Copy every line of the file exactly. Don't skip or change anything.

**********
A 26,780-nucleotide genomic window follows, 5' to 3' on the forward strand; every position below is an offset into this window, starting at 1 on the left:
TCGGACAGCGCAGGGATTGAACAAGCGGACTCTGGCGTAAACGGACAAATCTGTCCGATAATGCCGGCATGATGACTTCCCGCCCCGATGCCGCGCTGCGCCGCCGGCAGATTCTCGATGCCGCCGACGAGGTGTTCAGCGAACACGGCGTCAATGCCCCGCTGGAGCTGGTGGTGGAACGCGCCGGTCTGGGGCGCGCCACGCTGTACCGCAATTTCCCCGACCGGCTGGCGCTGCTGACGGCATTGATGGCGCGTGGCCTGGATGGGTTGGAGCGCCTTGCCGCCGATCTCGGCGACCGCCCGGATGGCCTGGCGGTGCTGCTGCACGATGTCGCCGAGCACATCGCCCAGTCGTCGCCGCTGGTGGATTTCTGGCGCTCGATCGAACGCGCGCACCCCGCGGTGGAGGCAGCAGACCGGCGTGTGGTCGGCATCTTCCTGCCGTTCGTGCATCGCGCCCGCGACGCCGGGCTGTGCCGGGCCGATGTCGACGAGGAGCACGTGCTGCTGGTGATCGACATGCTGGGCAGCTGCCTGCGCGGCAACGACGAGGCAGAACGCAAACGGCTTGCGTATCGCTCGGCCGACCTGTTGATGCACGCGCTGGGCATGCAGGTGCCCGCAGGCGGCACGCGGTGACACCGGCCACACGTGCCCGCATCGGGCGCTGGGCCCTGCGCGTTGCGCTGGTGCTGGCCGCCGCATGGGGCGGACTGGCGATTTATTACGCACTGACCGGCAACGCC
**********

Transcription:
A 26,780-nucleotide genomic window follows, 5' to 3' on the forward strand; every position below is an offset into this window, starting at 1 on the left:
TCGGACAGCGCAGGGATTGAACAAGCGGACTCTGGCGTAAACGGACAAATCTGTCCGATAATGCCGGCATGATGACTTCCCGCCCCGATGCCGCGCTGCGCCGCCGGCAGATTCTCGATGCCGCCGACGAGGTGTTCAGCGAACACGGCGTCAATGCCCCGCTGGAGCTGGTGGTGGAACGCGCCGGTCTGGGGCGCGCCACGCTGTACCGCAATTTCCCCGACCGGCTGGCGCTGCTGACGGCATTGATGGCGCGTGGCCTGGATGGGTTGGAGCGCCTTGCCGCCGATCTCGGCGACCGCCCGGATGGCCTGGCGGTGCTGCTGCACGATGTCGCCGAGCACATCGCCCAGTCGTCGCCGCTGGTGGATTTCTGGCGCTCGATCGAACGCGCGCACCCCGCGGTGGAGGCAGCAGACCGGCGTGTGGTCGGCATCTTCCTGCCGTTCGTGCATCGCGCCCGCGACGCCGGGCTGTGCCGGGCCGATGTCGACGAGGAGCACGTGCTGCTGGTGATCGACATGCTGGGCAGCTGCCTGCGCGGCAACGACGAGGCAGAACGCAAACGGCTTGCGTATCGCTCGGCCGACCTGTTGATGCACGCGCTGGGCATGCAGGTGCCCGCAGGCGGCACGCGGTGACACCGGCCACACGTGCCCGCATCGGGCGCTGGGCCCTGCGCGTTGCGCTGGTGCTGGCCGCCGCATGGGGCGGACTGGCGATTTATTACGCACTGACCGGCAACGCC